Published Sep 22, 2020Based on the 2016 novel of the same name by author Matt Ruff, HBO's Lovecraft Country takes place in 1950s Jim Crow-era America and follows the exploits of Atticus Freeman (Jonathan Majors), a young black Army veteran who returns home to Chicago from the Korean War to find that his estranged father Montrose (Michael K. Williams) has gone missing. After seeking clues to Montrose's potential whereabouts, Atticus sets out on a road trip with his childhood friend Letitia "Leti" Lewis (Jurnee Smollett) and his earnest, book-loving uncle George (Courtney B. Vance) in search of the town of Ardham, MA, deep in the heart of the show's titular region — a mysterious place full of murder, monsters and mystical mayhem.
There's no denying the legacy of 20th century pulp author H.P. Lovecraft. As a prolific writer of weird fiction, Lovecraft's archaic, evocative style and penchant for American Gothic made him the progenitor of mind-shredding cosmic horror tales. His sprawling Cthulhu Mythos — home to curiously frightened adventurers, haunting New England mansions, long-forgotten cities, and alien deities older than time itself — was a prescient precursor to our now-obsession with shared fictional universes, influencing everything from the works of directors like Ridley Scott and Guillermo del Toro to the dark fantasy novels of Stephen King, South Park, the Evil Dead series and early Metallica.
However, like all relics of the past, the task of appreciating Lovecraft today is also to acknowledge and confront the more odious elements of his work. In his archived letters and writers correspondence, Lovecraft — a notorious misanthrope and profound pessimist — comes across as a man who deeply feared the encroachment of the ever-mysterious Other, a fixation which often lead to not-so-subtle themes of xenophobia and racism occupying space with the settings and characters that populated his fictional realms. For this reason, among others, Hollywood has always appeared to have a Lovecraft problem — until now.
Developed by Misha Green, and executive produced by J.J. Abrams and Jordan Peele, Lovecraft Country acts as a sincere love letter to the pulpy sci-fi/fantasy magazines and paperbacks that flourished in the 1950s. Characters rattle off authors and quote wordy passages at length, as the show intricately weaves literary references into background scenes and entire plot beats. Much like Lovecraft's penchant for the short fiction format, each episode of the show functions as a self-contained story and parable, while also deftly revealing pieces of plot and character arcs.
When other family members — like Atticus's stargazing aunt Hippolyta (Aunjanue Ellis), Leti's half sister Ruby Baptiste (Wunmi Mosaku), and George and Hippolyta's young daughter Diana (Jada Harris) — join the fray, the show's tone and genre trappings adapt effortlessly, switching from moments of gritty period drama to suspenseful horror and gore and then back to campy adventure romps in the vein of Indiana Jones and National Treasure.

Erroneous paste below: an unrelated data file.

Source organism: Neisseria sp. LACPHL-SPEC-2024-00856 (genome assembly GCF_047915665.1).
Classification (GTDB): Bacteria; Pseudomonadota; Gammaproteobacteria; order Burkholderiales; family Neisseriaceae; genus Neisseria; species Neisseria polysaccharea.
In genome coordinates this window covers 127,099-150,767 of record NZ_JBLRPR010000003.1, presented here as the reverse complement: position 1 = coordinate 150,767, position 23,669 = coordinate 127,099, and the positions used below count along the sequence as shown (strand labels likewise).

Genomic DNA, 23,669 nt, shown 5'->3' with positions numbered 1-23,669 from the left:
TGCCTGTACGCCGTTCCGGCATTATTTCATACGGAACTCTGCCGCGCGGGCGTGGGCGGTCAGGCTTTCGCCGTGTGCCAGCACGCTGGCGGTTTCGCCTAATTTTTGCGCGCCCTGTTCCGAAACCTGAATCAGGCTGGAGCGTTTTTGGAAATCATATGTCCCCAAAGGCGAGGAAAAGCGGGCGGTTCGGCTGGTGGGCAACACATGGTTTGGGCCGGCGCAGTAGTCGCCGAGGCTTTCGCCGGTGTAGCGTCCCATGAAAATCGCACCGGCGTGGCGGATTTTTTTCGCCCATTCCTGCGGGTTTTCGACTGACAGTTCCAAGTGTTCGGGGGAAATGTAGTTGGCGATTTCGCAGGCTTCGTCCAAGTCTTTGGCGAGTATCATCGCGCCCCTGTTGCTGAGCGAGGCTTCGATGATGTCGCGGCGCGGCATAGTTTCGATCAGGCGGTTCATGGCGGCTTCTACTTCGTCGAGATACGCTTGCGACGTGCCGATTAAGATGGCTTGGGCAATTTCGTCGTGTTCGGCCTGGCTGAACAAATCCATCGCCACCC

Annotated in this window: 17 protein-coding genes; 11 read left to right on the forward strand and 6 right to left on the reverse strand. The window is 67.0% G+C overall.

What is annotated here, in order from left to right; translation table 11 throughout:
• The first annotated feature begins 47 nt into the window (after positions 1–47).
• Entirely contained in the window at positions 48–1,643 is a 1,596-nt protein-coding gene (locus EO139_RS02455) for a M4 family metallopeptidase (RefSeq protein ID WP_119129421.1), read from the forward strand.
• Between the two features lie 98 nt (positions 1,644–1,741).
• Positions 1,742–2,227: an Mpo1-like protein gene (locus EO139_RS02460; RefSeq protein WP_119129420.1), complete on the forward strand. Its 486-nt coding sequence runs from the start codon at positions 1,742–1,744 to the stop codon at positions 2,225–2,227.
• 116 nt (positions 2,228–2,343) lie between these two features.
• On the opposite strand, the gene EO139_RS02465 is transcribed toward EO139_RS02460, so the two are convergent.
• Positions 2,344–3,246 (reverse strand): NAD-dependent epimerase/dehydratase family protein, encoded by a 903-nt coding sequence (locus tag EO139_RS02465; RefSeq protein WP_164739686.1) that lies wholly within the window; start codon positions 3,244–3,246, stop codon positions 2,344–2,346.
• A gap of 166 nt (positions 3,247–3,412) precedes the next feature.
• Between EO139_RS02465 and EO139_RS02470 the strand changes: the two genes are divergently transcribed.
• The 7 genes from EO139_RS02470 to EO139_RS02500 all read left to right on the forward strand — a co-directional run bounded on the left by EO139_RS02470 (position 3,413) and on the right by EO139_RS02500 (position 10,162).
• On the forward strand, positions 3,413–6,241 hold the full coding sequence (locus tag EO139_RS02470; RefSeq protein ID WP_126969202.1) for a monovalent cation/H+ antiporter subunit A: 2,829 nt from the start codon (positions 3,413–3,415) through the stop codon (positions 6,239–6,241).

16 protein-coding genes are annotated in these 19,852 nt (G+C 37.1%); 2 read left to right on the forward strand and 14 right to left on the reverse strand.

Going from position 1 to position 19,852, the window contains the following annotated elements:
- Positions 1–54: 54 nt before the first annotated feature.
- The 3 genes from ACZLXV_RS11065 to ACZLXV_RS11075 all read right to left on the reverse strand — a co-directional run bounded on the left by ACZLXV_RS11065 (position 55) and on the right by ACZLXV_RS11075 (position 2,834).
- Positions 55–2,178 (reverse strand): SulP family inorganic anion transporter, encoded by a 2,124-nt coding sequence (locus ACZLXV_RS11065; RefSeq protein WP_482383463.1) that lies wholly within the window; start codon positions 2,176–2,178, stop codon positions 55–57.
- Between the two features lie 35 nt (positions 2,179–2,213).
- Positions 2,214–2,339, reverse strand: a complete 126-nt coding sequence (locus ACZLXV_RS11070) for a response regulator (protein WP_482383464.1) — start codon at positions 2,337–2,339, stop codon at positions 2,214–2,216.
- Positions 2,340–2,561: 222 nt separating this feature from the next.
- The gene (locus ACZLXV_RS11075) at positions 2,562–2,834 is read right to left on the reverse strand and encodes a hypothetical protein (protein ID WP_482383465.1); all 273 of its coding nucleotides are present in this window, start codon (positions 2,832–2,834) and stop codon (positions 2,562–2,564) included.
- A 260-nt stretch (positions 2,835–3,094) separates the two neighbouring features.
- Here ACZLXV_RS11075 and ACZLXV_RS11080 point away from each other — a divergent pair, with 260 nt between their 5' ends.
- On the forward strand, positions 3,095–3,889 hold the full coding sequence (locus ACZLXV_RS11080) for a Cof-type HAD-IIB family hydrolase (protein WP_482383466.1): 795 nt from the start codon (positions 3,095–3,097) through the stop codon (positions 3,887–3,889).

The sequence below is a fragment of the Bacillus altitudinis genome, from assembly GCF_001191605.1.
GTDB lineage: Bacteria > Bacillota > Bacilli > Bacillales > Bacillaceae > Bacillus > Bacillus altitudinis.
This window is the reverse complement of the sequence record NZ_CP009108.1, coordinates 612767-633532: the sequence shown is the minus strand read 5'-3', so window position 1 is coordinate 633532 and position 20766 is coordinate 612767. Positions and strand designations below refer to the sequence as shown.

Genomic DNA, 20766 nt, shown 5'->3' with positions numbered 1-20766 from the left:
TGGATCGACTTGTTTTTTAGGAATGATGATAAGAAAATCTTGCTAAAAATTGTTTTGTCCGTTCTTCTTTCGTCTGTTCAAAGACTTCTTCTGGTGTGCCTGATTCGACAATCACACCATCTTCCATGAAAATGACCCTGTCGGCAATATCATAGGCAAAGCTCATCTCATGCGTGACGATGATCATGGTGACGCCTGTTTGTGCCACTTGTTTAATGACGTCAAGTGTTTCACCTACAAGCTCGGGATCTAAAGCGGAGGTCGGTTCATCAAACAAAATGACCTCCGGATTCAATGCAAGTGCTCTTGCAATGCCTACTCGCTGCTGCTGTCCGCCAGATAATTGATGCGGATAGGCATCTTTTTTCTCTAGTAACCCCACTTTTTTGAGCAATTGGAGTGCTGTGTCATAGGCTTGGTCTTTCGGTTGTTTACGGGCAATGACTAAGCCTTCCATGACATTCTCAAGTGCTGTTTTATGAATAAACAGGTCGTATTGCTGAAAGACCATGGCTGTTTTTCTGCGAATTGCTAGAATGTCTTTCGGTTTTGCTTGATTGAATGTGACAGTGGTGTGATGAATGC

Where the show differs from — and ultimately exceeds — its Lovecraftian source material, however, is in its approach to thematic scope. The Gothic tradition has often used the monstrous body as a way to externalise issues of race, class, gender, and sexuality as explorations of otherness and human subjectivity. For Lovecraft, this otherness always took on a dimension of cosmic materialism and hyper-naturalism rather than the merely supernatural. Lovecraft's fiction is all about the hidden dangers just outside our view, what lurks in those unnameable, unknowable and profoundly unhuman spaces, and what happens when those dangers suddenly crash — often violently and at high cost — into our safe bubble of reality.
By decoupling its stories from this Lovecraftian higher realm and recontextualising them to focus on the plight of the outsiders rather than just the outside, Lovecraft Country brings cosmic horror back down to earth to focus on the all-too-human monsters of sexism, racism and bigotry. From the excellent set design to costuming and the absolute masterclass soundtrack, every detail in Lovecraft Country lifts and gives voice to the marginalized and oppressed.
Black communities pitch together to fight against police brutality, suburban injustice and social segregation. A host of fiercely independent women demand recognition and respect from patriarchal power structures. Queer identities yearn to be free, pushing against the oppressive weight of heteronormative cultural stigma. It's a testament then to Green's strength as core writer and showrunner that Lovecraft Country never loses its central focus, managing to juggle and interrogate these delicate themes without sacrificing narrative energy, anchored at times by standout performances from Smollet, Mosaku, Williams and Majors.
Each episode is firmly grounded in the sense of adventure, where confrontations with profound horrors compel characters to embrace a morbid fascination with a natural world more complicated than first apprehended. And as for the weird, well, that's here too, as part of a treacherous world overrun with evil witches and wizards, skin-shedding shapeshifters, occult secret societies, demonic, basement-dwelling ghosts, reanimated corpses and vampiric Shoggoths.
While it may not rely on the presence of the ever-popular Elder Gods, Lovecraft Country's internal lore is suitably rich and dense enough to dissect the complexities of the human condition. It's a show that offers viewers a gripping glimpse of a tumultuous period in American history, before ultimately pulling back the hidden curtain to reveal far more sinister shades of darkness. (HBO)